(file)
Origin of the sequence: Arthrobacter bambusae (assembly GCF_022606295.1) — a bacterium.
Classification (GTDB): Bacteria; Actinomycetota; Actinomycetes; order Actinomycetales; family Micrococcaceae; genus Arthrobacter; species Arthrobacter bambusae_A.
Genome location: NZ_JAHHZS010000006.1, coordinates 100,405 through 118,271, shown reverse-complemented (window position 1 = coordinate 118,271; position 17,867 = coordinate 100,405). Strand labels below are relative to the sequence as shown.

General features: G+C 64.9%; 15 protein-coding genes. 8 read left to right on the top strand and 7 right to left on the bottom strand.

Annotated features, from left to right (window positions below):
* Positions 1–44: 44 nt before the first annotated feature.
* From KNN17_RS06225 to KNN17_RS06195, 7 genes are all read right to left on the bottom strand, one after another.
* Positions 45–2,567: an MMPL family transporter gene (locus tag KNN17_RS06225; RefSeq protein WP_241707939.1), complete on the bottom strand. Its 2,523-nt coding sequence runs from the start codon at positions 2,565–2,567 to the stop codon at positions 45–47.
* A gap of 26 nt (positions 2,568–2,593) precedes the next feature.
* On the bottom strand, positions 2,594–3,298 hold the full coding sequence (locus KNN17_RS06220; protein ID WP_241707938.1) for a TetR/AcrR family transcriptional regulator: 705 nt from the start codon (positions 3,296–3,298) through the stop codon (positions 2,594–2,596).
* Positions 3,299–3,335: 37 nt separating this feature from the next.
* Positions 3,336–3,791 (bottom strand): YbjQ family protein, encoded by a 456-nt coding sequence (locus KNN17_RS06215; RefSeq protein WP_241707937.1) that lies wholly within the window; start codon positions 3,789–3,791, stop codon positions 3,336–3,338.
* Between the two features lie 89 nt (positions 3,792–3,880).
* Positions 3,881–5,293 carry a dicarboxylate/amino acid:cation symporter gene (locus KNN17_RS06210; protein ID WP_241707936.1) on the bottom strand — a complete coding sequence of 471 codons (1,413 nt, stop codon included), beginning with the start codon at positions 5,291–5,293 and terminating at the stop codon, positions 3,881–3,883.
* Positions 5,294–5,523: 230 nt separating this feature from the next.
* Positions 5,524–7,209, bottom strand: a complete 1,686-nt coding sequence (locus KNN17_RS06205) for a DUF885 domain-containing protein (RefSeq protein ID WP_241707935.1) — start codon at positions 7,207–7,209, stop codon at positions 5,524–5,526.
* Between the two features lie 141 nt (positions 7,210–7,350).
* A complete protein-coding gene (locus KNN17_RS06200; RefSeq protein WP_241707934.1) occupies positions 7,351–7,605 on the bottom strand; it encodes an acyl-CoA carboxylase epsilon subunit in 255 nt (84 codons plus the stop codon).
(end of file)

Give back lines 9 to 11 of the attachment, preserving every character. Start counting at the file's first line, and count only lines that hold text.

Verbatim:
* A gap of 26 nt (positions 2,568–2,593) precedes the next feature.
* On the bottom strand, positions 2,594–3,298 hold the full coding sequence (locus KNN17_RS06220; protein ID WP_241707938.1) for a TetR/AcrR family transcriptional regulator: 705 nt from the start codon (positions 3,296–3,298) through the stop codon (positions 2,594–2,596).
* Positions 3,299–3,335: 37 nt separating this feature from the next.